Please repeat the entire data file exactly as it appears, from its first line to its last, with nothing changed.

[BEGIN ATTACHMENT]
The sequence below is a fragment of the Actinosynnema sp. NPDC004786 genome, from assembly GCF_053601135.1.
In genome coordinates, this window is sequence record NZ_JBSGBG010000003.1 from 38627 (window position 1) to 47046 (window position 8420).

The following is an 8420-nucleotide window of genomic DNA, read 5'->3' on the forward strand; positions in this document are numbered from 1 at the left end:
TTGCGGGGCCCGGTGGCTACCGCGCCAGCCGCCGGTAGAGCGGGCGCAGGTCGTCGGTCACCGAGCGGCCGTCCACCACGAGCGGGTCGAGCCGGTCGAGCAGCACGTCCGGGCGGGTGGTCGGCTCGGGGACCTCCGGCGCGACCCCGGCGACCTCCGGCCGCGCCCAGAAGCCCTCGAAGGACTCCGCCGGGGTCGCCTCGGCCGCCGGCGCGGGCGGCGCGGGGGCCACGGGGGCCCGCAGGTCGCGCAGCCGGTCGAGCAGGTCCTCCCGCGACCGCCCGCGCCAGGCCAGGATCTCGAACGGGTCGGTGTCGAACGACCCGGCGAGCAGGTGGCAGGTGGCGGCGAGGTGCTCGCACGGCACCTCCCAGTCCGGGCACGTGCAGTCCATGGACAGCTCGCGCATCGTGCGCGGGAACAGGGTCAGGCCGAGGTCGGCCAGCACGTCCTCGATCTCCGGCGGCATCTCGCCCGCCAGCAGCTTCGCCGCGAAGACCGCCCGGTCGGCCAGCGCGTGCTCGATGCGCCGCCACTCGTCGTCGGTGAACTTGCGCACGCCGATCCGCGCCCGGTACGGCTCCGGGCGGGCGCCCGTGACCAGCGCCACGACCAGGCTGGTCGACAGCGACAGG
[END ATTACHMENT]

The sequence below is a fragment of the Actinosynnema sp. NPDC004786 genome, from assembly GCF_053601135.1.
In genome coordinates, this window is sequence record NZ_JBSGBG010000003.1 from 38627 (window position 1) to 47046 (window position 8420).

The following is an 8420-nucleotide window of genomic DNA, read 5'->3' on the forward strand; positions in this document are numbered from 1 at the left end:
TTGCGGGGCCCGGTGGCTACCGCGCCAGCCGCCGGTAGAGCGGGCGCAGGTCGTCGGTCACCGAGCGGCCGTCCACCACGAGCGGGTCGAGCCGGTCGAGCAGCACGTCCGGGCGGGTGGTCGGCTCGGGGACCTCCGGCGCGACCCCGGCGACCTCCGGCCGCGCCCAGAAGCCCTCGAAGGACTCCGCCGGGGTCGCCTCGGCCGCCGGCGCGGGCGGCGCGGGGGCCACGGGGGCCCGCAGGTCGCGCAGCCGGTCGAGCAGGTCCTCCCGCGACCGCCCGCGCCAGGCCAGGATCTCGAACGGGTCGGTGTCGAACGACCCGGCGAGCAGGTGGCAGGTGGCGGCGAGGTGCTCGCACGGCACCTCCCAGTCCGGGCACGTGCAGTCCATGGACAGCTCGCGCATCGTGCGCGGGAACAGGGTCAGGCCGAGGTCGGCCAGCACGTCCTCGATCTCCGGCGGCATCTCGCCCGCCAGCAGCTTCGCCGCGAAGACCGCCCGGTCGGCCAGCGCGTGCTCGATGCGCCGCCACTCGTCGTCGGTGAACTTGCGCACGCCGATCCGCGCCCGGTACGGCTCCGGGCGGGCGCCCGTGACCAGCGCCACGACCAGGCTGGTCGACAGCGACAGG